When rendering 3D scenes with transformations applied to the objects, normals have to be transformed with the transposed inverse of the model view matrix. So, with a normal $n$, modelViewMatrix $M$, the transformed normal $n'$ is

$$n' = (M^{-1})^{T} \cdot n $$

When transforming the objects, it is clear that the normals need to be transformed accordingly. But why, mathematically, is this the corresponding transformation matrix?

  • If the model matrix is made of translation, rotation and scale, you don't need to do inverse transpose to calculate normal matrix. Simply divide the normal by squared scale and multiply by model matrix and we are done. You can extend that to any matrix with perpendicular axes, just calculate squared scale for each axes of the matrix you are using instead. I wrote the details in my blog: lxjk.github.io/2017/10/01/Stop-Using-Normal-Matrix.html – Eric Oct 1 '17 at 23:52
up vote 19 down vote accepted

Here's a simple proof that the inverse transpose is required. Suppose we have a plane, defined by a plane equation $n \cdot x + d = 0$, where $n$ is the normal. Now I want to transform this plane by some matrix $M$. In other words, I want to find a new plane equation $n' \cdot Mx + d' = 0$ that is satisfied for exactly the same $x$ values that satisfy the previous plane equation.

To do this, it suffices to set the two plane equations equal. (This gives up the ability to rescale the plane equations arbitrarily, but that's not important to the argument.) Then we can set $d' = d$ and subtract it out. What we have left is:

$$n' \cdot Mx = n \cdot x$$

I'll rewrite this with the dot products expressed in matrix notation (thinking of the vectors as 1-column matrices):

$${n'}^T Mx = n^T x$$

Now to satisfy this for all $x$, we must have:

$${n'}^T M = n^T$$

Now solving for $n'$ in terms of $n$,

$$\begin{aligned}{n'}^T &= n^T M^{-1} \\ n' &= (n^T M^{-1})^T\\ n' &= (M^{-1})^T n\end{aligned}$$

Presto! If points $x$ are transformed by a matrix $M$, then plane normals must transform by the inverse transpose of $M$ in order to preserve the plane equation.

This is basically a property of the dot product. In order for the dot product to remain invariant when a transformation is applied, the two vectors being dotted have to transform in corresponding but different ways.

Mathematically, this can be described by saying that the normal vector isn't an ordinary vector, but a thing called a covector (aka covariant vector, dual vector, or linear form). A covector is basically defined as "a thing that can be dotted with a vector to produce an invariant scalar". In order to achieve that, it has to transform using the inverse transpose of whatever matrix is operating on ordinary vectors. This holds in any number of dimensions.

Note that in 3D specifically, a bivector is similar to a covector. They're not quite the same since they have different units: a covector has units of inverse length while a bivector has units of length squared (area), so they behave differently under scaling. However, they do transform the same way with respect to their orientation, which is what matters for normals. We usually don't care about the magnitude of a normal (we always normalize them to unit length anyway), so we usually don't need to worry about the difference between a bivector and a covector.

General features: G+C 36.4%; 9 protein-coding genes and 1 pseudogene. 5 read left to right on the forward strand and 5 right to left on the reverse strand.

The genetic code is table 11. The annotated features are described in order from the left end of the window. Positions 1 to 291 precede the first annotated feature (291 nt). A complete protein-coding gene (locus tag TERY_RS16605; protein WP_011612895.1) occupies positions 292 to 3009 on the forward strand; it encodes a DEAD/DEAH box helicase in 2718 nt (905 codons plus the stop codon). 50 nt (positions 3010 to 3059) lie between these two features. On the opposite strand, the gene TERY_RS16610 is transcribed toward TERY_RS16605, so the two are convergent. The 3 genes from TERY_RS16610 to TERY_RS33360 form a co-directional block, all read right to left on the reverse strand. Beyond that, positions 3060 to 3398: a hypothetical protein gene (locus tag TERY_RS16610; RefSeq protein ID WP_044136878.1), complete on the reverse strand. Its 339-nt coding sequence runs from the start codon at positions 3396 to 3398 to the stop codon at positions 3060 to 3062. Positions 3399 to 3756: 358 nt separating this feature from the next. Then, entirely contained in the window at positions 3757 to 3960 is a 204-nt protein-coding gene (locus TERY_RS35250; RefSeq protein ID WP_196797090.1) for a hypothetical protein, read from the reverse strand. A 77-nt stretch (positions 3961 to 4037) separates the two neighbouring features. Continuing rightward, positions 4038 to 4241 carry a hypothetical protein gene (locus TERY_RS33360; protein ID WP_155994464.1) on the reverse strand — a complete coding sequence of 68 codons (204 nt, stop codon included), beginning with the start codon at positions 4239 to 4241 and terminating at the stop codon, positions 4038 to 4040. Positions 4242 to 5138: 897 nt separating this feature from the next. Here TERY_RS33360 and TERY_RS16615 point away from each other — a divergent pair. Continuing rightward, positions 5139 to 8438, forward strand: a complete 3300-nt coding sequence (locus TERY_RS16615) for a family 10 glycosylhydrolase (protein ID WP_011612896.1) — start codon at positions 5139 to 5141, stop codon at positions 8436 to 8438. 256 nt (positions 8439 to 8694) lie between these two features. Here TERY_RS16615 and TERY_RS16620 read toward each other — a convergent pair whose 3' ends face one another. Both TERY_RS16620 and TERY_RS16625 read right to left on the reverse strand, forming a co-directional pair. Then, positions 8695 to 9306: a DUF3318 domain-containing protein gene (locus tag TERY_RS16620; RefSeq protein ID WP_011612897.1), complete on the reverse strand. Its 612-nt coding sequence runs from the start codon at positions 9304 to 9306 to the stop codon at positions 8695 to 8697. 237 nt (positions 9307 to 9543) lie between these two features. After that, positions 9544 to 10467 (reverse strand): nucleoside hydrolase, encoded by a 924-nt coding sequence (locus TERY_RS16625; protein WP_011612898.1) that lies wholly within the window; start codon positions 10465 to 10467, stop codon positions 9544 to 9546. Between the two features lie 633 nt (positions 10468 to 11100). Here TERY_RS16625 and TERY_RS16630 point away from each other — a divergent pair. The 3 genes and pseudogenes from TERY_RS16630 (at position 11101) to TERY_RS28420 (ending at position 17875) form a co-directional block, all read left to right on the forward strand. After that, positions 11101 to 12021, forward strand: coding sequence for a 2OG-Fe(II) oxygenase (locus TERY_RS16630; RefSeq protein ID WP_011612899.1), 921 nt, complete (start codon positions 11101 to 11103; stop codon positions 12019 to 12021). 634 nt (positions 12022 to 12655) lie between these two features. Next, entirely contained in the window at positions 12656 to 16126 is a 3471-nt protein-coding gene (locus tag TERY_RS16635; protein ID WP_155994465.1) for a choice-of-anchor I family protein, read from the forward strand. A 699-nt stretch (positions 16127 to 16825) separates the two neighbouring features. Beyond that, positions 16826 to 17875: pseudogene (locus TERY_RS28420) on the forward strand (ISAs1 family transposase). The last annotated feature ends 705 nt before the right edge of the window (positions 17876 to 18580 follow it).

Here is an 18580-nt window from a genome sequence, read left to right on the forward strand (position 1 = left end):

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    awesome explanation. however a bit fast on 2 points, a bit more details would be loved : 1. how do you jump from dot products to matrix products ? 2. between line 2 and 3 of last quoted section, what happens (n is moved from left to right a bit magically to me) – v.oddou Sep 16 '15 at 1:24
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    1. (a^T)b is the same as dot(a, b) if a and b are column matrices of the same dimension. Try out the math for yourself! 2. (AB)^T = (B^T)(A^T), and (A^T)^T = A For more matrix identities, check out The Matrix Cookbook – Mokosha Sep 16 '15 at 1:30
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    @v.oddou Yep, Mokosha is right. Dot product can be expressed as multiplying a 1×n matrix (row vector) with a n​×1 matrix (column vector); the result is a 1×1 matrix whose single component is the dot product. The transpose of a column vector is a row vector, so we can write a·b as a^T b. For the second question, transposing a product of matrices is equivalent to transposing the individual factors and reversing their order. – Nathan Reed Sep 16 '15 at 5:42
  • perfect, its all clear without issue now. thanks both. – v.oddou Sep 16 '15 at 6:09
  • @NathanReed (Gosh this takes me back to the early PowerVR days where we modelled most things with planes). It might also be worth mentioning that, for optimisation purposes, if you have a matrix Mr that only contain rotations, (i.e. is orthogonal) then Inverse(Mr) = Transpose(Mr), and so Trans(Inverse(Mr)=_Mr_. You can also take shortcuts with the translation part and if you know the scaling is uniform. FWIW in the SGL PowerVR graphics library, we used to keep booleans to track whether a transformation matrix had these properties to save costs with the normal transformations. – Simon F Sep 16 '15 at 8:32

This is simply because normals are not really vectors! They are created by cross products, which results in bivectors, not vectors. Algebra works much different for these coordinates, and geometric transformation is just one operation that behaves differently.

A great resource for learning more about this is Eric Lengyel's presentation on Grassman Algebra.

  • Normals are also so-called pseudovectors. As a generalization and rule of thumb, everything resulting from a cross product (e.g. planes) will be transformed in a similar fashion. – Matthias Oct 4 '17 at 17:03

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